The coup nearly failed when a tip-off from within Tudeh’s military network allowed Mossadeq to have its leading officer arrested, but when demonstrations in Mossadeq’s favour began to foreshadow the 1979 revolution, with the tearing down of royal imagery, calls for a republic, and anti-American slogans and violence, Mossadeq ‘lost his nerve’ and ordered the streets cleared, opening them for the fair-weather royalists and bazaari goons who overthrew him. Government repression following the coup devastated secular opposition in Iran, and provided a lesson to Ruhollah Khomeini, who knew to keep his supporters in the streets.
Lacunae in the Anglo-American ‘idea’ about Iran are the prevailing theme of current literature. Where Abrahamian leaves off with Americans ‘mystified’ by Khomeinist hardliners’ use of ’53 as justification for their cruel imprisonment of American diplomats, Michael Axworthy, who headed the Iran section of the Foreign Office from 1998 to 2000, introduces Iran as a ‘hidden continent’, home to a people perturbed by their obscurity to Europe and North America. Axworthy is a true Iranophile, learned in history and literature ancient and modern, and prepared to point out that Iranian pistachios are better than Californian ones.
His subtle, lucid, and well-proportioned history proceeds from Iran’s 1906 Constitutional Revolution to the Green Movement of 2009, and operates from the bold thesis that Iranian actions and reactions are ‘wholly explicable and rational when seen in their own proper context’. While this is too much to say of any country, his method casts theocracy in a refreshingly cold light, and embosses the Islamic Republic’s well-established subordination of faith to power. By contrast, his willingness to give Khomeini and his followers the benefit of the doubt wherever evidence is thin subverts the paranoid style, as it surely pertains to an author who has worked for the British government.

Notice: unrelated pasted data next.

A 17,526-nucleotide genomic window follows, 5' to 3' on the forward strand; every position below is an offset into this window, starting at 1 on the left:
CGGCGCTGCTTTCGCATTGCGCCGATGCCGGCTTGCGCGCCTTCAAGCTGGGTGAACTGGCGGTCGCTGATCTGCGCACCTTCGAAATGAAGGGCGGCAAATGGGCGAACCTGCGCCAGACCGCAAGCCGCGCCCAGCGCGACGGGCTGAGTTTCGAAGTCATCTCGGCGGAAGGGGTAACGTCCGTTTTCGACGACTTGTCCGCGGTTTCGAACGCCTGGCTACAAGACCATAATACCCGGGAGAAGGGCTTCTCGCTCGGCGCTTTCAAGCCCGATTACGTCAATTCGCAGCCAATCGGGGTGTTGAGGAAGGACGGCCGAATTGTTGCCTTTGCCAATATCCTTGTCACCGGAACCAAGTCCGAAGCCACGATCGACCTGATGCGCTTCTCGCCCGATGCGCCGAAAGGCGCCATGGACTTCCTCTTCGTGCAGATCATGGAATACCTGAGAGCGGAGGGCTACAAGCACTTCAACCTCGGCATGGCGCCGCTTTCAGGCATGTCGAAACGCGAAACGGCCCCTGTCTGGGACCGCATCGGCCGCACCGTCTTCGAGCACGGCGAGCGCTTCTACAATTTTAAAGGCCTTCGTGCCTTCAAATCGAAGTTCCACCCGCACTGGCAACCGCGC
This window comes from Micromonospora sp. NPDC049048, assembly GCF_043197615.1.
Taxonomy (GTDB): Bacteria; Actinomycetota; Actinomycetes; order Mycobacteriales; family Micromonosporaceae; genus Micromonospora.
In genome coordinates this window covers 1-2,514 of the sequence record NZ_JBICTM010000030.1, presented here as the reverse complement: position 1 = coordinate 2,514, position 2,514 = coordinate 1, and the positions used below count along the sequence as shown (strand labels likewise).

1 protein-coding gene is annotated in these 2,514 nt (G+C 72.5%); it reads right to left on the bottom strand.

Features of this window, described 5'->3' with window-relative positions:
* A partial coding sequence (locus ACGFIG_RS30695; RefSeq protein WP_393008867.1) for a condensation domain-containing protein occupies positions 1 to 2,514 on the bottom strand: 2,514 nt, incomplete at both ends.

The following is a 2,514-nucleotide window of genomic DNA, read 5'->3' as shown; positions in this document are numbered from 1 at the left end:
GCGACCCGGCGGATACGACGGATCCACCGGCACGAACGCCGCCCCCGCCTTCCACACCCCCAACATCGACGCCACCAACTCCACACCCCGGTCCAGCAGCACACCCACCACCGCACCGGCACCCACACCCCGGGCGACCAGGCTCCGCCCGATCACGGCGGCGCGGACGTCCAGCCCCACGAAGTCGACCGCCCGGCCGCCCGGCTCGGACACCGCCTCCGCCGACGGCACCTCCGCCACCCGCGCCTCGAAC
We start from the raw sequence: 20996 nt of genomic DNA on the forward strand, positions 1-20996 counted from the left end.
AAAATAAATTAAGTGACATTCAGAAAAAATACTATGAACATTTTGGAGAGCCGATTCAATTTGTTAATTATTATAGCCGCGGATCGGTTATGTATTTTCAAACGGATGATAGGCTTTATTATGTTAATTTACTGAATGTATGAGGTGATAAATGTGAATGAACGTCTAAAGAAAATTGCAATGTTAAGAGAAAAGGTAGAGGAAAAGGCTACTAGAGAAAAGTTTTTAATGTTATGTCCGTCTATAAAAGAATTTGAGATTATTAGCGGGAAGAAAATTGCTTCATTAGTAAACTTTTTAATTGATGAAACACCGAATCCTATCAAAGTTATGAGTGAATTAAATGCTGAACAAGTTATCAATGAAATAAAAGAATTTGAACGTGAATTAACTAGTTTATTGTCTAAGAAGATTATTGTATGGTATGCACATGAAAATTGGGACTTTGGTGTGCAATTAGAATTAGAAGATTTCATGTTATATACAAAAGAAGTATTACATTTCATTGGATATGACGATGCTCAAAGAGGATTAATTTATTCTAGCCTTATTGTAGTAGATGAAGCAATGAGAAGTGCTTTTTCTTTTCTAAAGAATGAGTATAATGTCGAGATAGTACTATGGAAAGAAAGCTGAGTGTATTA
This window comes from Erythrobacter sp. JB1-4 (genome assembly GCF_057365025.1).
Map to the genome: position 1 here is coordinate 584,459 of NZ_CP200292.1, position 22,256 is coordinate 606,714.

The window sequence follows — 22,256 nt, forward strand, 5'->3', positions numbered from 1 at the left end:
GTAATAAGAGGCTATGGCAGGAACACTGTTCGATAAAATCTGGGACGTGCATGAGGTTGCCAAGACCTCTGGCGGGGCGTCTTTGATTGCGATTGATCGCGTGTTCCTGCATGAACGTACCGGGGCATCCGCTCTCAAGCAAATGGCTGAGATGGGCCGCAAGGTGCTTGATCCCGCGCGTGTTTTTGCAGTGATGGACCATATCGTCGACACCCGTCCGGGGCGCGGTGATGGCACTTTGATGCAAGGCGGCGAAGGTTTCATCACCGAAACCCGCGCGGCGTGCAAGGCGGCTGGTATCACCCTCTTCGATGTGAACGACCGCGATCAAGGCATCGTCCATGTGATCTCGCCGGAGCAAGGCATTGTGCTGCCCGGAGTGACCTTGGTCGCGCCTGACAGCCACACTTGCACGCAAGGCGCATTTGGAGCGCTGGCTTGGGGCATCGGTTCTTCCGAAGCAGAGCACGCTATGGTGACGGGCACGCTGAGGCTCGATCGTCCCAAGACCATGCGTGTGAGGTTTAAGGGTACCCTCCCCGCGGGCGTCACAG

The 1953 coup lives through Axworthy’s history as an embarrassing episode not just for Britain and the United States, but also for Iran’s political clergy. While attempting no ‘exculpation of US or British policy’, and despite CIA claims to have passed $10,000 to Kashani, he emphasises that the ayatollah had ‘created conditions for the coup’ with or without the cash, and that clergy were ‘more effective at mobilising action on the streets than the CIA’. Axworthy observes, as Abrahamian does, that Mossadeq’s plans to rescind a ban on alcohol and to enfranchise women factored in his adversaries’ mood, though he doesn’t remark, as Abrahamian does, upon intelligence agencies’ use of ‘black’ (untruthful) propaganda.
Some of Mossadeq’s supporters had been anticlerical, and Khomeini was no Mossadeqist. Khomeini had no role in the coup (he had once been under the influence of a ‘quietist’ or apolitical cleric), but famously remarked that Mossadeq had deserved to be slapped, and that, ‘had he survived, he would have slapped Islam’. Axworthy offers a plangent account of the early 1960s, with Mossadeq wasting away under house arrest, soon to die, while Khomeini hedged on the subject of constitutionalism, and made his name in a nationalist cause: opposing legal immunity for American personnel serving the Shah.
The ‘idea’ of the coup, meanwhile, became a defining element of Iranian affairs. The shah never conquered his fear that his allies would unseat him; after he fled Iran, some in Washington argued for a ‘military option’. And while Khomeini clearly commanded immense support in the early days of revolution, Axworthy argues persuasively that the censorship and factional violence that attended the drafting of the Islamic Republic’s constitution ‘had almost the character of a coup’. (The ‘heirs of Mossadeq’ he observes, ceded Khomeini the powers of state ‘almost without a fight’.)
The lasting effect of ’53 on Khomeini and his circle appears to have been the inculcation of old Foreign Office and AIOC prejudices. Clerics drafting the constitution tended to regard the people as ‘illiterate, poor, and envious’ and, by implication, venal and seducible by rivals. The Islamic Republic’s first president, Abolhassan Bani-Sadr, who was impeached in 1981 after clashing with senior clergy, claimed from exile that Khomeini had told him ‘there is no such thing as public opinion … governments manufacture public opinion and manipulate it at will’.
That has become Iran’s official idea. When in 1999 students — some shouting pro-Mossadeq slogans — protested over pro-government paramilitaries’ deadly attack on a dormitory, Khomeini’s successor, Ali Khamenei, accused them of acting in foreign interests. When the 2009 election met accusations of an ‘electoral coup’ and paramilitaries shot protestors, the government blamed the murder of Neda Agha-Soltan, whose viral-video death brought devastating publicity, on the CIA. Iran’s authorities still claim that year’s crisis was part of a US and British-backed ‘Velvet Revolution’, i.e. a coup attempt. It’s rare to meet Iranians who don’t have a different idea.